Parents and leagues should also be aware of well-meaning individuals who may volunteer to provide concussion education based on their own personal or family experience. While their experiences may be informative, parents and leagues need to be sure they are selecting a concussion educator who will present universally accepted information, and not just personal experiences.
MomsTEAM: What are the questions parents need to ask of a person and what qualifications do they need? Are there courses, etc.?
Rehberg: Parents need to ask questions such as:
- What is the educator's background? Do they have any clinical experience in concussion management?
- Are they attempting to promote a specific product to be used in concussion management? If so, this may be a red flag.
- What do they intend to discuss? Concussion educators should be able and prepared to discuss concussion prevention, identification, immediate management, recovery, return-to-learn and return-to-play.
- Does their educational offering follow any recognized guidelines or recommendations? There are a number of authoritative recommendations, guidelines, and position statements that address sports concussions, such as those from the National Athletic Trainers' Association, American Medical Society for Sports Medicine, American Academy of Neurology, and the Zurich 2012 International Consensus Statement. Your concussion educator should be familiar with and be prepared to address these guidelines and recommendations.
- Does the concussion educator teach a specific program, or do they utilize specific educational material? Some educators may use materials such as the CDC's Heads Up program, or they may be teaching a national standardized program such as Sport Safety International's ConcusionWise program.
- Is there a cost involved? Some concussion educators volunteer their time educating communities. Others offer their educational sessions for a fee. Know what you're getting into.
MomsTEAM: Brag time. What have you done in the last five years that you are most proud about to help protect kids? Medals? Awards?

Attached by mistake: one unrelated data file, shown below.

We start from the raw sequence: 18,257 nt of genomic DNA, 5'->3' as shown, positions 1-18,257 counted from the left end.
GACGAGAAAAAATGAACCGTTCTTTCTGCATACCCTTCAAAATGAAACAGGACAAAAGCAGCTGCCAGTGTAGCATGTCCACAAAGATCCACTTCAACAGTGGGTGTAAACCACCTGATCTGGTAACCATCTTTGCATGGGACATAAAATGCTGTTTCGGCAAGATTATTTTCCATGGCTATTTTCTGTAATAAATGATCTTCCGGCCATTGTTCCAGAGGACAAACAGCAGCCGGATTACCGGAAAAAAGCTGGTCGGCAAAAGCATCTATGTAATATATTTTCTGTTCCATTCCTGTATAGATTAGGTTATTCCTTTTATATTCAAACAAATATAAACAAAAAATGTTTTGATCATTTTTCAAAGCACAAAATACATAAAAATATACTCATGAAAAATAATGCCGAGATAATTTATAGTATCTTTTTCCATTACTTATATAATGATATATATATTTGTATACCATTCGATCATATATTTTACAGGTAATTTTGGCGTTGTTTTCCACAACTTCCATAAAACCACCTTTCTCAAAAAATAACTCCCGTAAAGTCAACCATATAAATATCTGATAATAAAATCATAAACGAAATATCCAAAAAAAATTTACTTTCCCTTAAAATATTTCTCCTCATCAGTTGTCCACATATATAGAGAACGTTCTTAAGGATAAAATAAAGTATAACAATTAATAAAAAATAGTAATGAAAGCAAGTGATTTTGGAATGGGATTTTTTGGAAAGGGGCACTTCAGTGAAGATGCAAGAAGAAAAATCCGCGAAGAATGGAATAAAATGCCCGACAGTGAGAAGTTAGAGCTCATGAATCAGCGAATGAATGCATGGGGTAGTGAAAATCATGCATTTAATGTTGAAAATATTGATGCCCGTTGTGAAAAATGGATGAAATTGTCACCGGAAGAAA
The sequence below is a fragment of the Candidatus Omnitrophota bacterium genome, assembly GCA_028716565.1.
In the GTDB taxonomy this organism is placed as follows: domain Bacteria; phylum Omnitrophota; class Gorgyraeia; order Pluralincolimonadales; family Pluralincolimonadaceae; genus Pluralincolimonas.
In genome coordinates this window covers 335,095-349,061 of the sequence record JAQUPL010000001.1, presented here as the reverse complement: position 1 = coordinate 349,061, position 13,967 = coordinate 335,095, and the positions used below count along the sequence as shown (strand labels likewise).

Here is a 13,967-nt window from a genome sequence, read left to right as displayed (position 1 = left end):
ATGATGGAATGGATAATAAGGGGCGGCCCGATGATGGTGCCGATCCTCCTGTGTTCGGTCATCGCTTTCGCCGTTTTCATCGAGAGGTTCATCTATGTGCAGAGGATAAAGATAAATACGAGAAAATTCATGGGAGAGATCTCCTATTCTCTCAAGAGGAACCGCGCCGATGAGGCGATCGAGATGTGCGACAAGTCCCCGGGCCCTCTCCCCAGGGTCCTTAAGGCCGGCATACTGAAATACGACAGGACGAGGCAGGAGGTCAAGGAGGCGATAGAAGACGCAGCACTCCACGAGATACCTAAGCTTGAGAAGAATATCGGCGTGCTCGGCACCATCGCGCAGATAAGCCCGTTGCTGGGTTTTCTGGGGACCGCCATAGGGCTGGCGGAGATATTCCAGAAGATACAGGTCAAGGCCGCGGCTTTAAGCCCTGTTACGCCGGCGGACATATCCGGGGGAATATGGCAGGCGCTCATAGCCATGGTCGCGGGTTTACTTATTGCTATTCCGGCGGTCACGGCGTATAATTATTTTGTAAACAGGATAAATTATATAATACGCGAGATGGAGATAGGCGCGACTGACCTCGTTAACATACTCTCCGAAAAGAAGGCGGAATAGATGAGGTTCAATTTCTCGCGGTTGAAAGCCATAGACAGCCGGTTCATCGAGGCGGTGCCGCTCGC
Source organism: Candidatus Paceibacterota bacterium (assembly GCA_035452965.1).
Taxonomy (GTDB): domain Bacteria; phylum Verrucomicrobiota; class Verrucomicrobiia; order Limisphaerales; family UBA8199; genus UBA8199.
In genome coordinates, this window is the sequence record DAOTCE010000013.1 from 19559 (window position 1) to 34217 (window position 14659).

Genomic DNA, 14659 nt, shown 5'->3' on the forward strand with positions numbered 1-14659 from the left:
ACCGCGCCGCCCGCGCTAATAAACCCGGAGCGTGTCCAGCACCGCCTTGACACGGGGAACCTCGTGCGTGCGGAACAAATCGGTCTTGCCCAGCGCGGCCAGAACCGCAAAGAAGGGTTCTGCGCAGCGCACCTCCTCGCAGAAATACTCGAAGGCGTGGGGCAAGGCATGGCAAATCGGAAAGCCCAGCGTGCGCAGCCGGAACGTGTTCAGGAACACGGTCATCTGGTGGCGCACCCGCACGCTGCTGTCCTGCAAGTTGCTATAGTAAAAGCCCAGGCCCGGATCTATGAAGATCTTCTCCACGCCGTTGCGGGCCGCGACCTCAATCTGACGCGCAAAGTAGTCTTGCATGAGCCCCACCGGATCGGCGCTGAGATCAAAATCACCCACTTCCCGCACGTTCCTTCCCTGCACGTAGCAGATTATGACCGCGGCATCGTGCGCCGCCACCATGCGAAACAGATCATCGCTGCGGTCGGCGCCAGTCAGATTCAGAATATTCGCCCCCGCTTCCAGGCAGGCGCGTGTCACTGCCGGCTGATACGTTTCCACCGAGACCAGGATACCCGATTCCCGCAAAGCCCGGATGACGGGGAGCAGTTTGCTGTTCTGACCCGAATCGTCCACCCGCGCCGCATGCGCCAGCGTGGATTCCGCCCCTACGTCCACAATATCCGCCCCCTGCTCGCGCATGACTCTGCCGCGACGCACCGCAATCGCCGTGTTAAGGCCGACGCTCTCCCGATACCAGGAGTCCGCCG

Rehberg: I have dedicated my career to doing everything I can to help prevent injury and promote safe participation in sports. I've been honored for my efforts in many ways. I've been inducted into the Athletic Trainers' Society of New Jersey's Hall of Fame, and the New Jersey Scholastic Coaches Association Hall of Fame. On the national level, I have received the National Athletic Trainer's Association's Athletic Trainer Service Award, and received the Ordo Honoris (Order of Honor) Medal and Award from the Kappa Delta Rho National Fraternity for my service. Last year I received the NATA's Continuing Education Excellence Award, in recognition of the educational programs I've developed for athletic trainers. In June 2014, I will received the NATA's Most Distinguished Athletic Trainer award at its Annual Meeting in Indianapolis. What I'm most proud of, however, is my role in the development of Sport Safety International's free online education programs, which have educated over 95,000 people in 23 counties since 2011.
MomsTeam.com and its non-profit parent, MomsTEAM Institute, are watchdog and advocacy organizations whose missions are to educate youth sports stakeholders on best health and safety, nutrition, hydration, and sports parenting practices. This is the first in a series on concussion educators. Here are the others:
Dr. Rehberg is Professor and Coordinator of Athletic Training Clinical Education at William Paterson University in Wayne, New Jersey, and co-founder and Executive Director of Sport Safety International. A partner of The Rehberg Konin Group, and a member of the staff at the Center for Concussion Care and Physical Rehabilitation at Overlook Medical Center in Summit, NJ. Dr. Rehberg previously served as the Director and Chief of Emergency Services at Montclair State University in Montclair, New Jersey. Prior to teaching at William Paterson, Dr. Rehberg spent 13 years as the head athletic trainer at Westwood Regional High School in Westwood, New Jersey. Dr. Rehberg has spent his career working in both the athletic training and emergency services fields and has published and spoken frequently at state and national meetings on sports emergency care. He served as a member of the medical staff for athletics (track and field) at the 1996 Summer Olympic Games in Atlanta, Georgia, and has been active on both state and national levels, having served on the National Athletic Trainers' Association (NATA) Inter-Association Task Force for the Appropriate Care of the Spine-Injured Athlete, the Task Force on Appropriate Medical Coverage for the Secondary School-Aged Athlete, and the NATA Hall of Fame Subcommittee. Dr. Rehberg is a past-president of the Athletic Trainers' Society of New Jersey. He has also served as the Chair of the National Safety Council Emergency Care Advisory Committee since 1992 and was a member of the American Heart Association Task Force that developed the first-ever international guidelines for first aid in 2000. He was a charter member of the New Jersey Disaster Medical Assistance Team. Outside of his professional activities, Dr. Rehberg enjoys spending time with his wife and two children, and volunteering as a youth baseball and flag football coach.